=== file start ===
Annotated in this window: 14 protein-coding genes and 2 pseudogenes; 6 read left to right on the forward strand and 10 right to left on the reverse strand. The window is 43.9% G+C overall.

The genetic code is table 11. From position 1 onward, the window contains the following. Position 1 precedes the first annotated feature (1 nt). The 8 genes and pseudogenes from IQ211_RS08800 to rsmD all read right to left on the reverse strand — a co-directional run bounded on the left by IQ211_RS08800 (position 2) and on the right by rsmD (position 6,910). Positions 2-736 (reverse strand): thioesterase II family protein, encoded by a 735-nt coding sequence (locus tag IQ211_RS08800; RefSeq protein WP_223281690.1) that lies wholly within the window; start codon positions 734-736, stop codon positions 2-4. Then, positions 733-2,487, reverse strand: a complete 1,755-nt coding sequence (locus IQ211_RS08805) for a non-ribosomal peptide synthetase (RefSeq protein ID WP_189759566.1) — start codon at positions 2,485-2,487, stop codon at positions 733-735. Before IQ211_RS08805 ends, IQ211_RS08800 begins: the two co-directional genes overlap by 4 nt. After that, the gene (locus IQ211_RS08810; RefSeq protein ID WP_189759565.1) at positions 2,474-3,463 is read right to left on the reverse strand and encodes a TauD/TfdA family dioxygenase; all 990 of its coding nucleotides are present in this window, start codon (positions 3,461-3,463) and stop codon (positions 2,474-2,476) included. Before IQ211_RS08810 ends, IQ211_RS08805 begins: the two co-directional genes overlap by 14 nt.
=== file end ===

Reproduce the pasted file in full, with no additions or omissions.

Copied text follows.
Annotated in this window: 14 protein-coding genes and 2 pseudogenes; 6 read left to right on the forward strand and 10 right to left on the reverse strand. The window is 43.9% G+C overall.

The genetic code is table 11. From position 1 onward, the window contains the following. Position 1 precedes the first annotated feature (1 nt). The 8 genes and pseudogenes from IQ211_RS08800 to rsmD all read right to left on the reverse strand — a co-directional run bounded on the left by IQ211_RS08800 (position 2) and on the right by rsmD (position 6,910). Positions 2-736 (reverse strand): thioesterase II family protein, encoded by a 735-nt coding sequence (locus tag IQ211_RS08800; RefSeq protein WP_223281690.1) that lies wholly within the window; start codon positions 734-736, stop codon positions 2-4. Then, positions 733-2,487, reverse strand: a complete 1,755-nt coding sequence (locus IQ211_RS08805) for a non-ribosomal peptide synthetase (RefSeq protein ID WP_189759566.1) — start codon at positions 2,485-2,487, stop codon at positions 733-735. Before IQ211_RS08805 ends, IQ211_RS08800 begins: the two co-directional genes overlap by 4 nt. After that, the gene (locus IQ211_RS08810; RefSeq protein ID WP_189759565.1) at positions 2,474-3,463 is read right to left on the reverse strand and encodes a TauD/TfdA family dioxygenase; all 990 of its coding nucleotides are present in this window, start codon (positions 3,461-3,463) and stop codon (positions 2,474-2,476) included. Before IQ211_RS08810 ends, IQ211_RS08805 begins: the two co-directional genes overlap by 14 nt.